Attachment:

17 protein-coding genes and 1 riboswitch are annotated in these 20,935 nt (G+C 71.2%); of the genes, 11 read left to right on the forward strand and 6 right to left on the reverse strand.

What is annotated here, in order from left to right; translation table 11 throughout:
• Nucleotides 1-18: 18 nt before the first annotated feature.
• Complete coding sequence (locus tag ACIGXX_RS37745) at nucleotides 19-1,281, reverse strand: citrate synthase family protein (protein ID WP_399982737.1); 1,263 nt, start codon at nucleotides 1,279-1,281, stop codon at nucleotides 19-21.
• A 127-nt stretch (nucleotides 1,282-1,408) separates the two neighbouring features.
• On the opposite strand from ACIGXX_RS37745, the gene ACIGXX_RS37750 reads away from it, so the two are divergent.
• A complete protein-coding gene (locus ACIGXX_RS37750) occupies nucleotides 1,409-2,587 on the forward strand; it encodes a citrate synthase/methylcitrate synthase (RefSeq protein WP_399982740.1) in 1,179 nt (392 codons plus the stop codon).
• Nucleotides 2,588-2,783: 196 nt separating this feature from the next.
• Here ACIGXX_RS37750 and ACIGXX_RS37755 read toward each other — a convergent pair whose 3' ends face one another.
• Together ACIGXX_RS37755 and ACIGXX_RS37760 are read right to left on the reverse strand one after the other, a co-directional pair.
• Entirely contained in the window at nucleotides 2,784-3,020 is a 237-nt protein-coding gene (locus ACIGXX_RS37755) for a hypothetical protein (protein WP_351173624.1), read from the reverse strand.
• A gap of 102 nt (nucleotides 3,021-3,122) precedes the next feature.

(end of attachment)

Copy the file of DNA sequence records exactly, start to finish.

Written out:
17 protein-coding genes and 1 riboswitch are annotated in these 20,935 nt (G+C 71.2%); of the genes, 11 read left to right on the forward strand and 6 right to left on the reverse strand.

What is annotated here, in order from left to right; translation table 11 throughout:
• Nucleotides 1-18: 18 nt before the first annotated feature.
• Complete coding sequence (locus tag ACIGXX_RS37745) at nucleotides 19-1,281, reverse strand: citrate synthase family protein (protein ID WP_399982737.1); 1,263 nt, start codon at nucleotides 1,279-1,281, stop codon at nucleotides 19-21.
• A 127-nt stretch (nucleotides 1,282-1,408) separates the two neighbouring features.
• On the opposite strand from ACIGXX_RS37745, the gene ACIGXX_RS37750 reads away from it, so the two are divergent.
• A complete protein-coding gene (locus ACIGXX_RS37750) occupies nucleotides 1,409-2,587 on the forward strand; it encodes a citrate synthase/methylcitrate synthase (RefSeq protein WP_399982740.1) in 1,179 nt (392 codons plus the stop codon).
• Nucleotides 2,588-2,783: 196 nt separating this feature from the next.
• Here ACIGXX_RS37750 and ACIGXX_RS37755 read toward each other — a convergent pair whose 3' ends face one another.
• Together ACIGXX_RS37755 and ACIGXX_RS37760 are read right to left on the reverse strand one after the other, a co-directional pair.
• Entirely contained in the window at nucleotides 2,784-3,020 is a 237-nt protein-coding gene (locus ACIGXX_RS37755) for a hypothetical protein (protein WP_351173624.1), read from the reverse strand.
• A gap of 102 nt (nucleotides 3,021-3,122) precedes the next feature.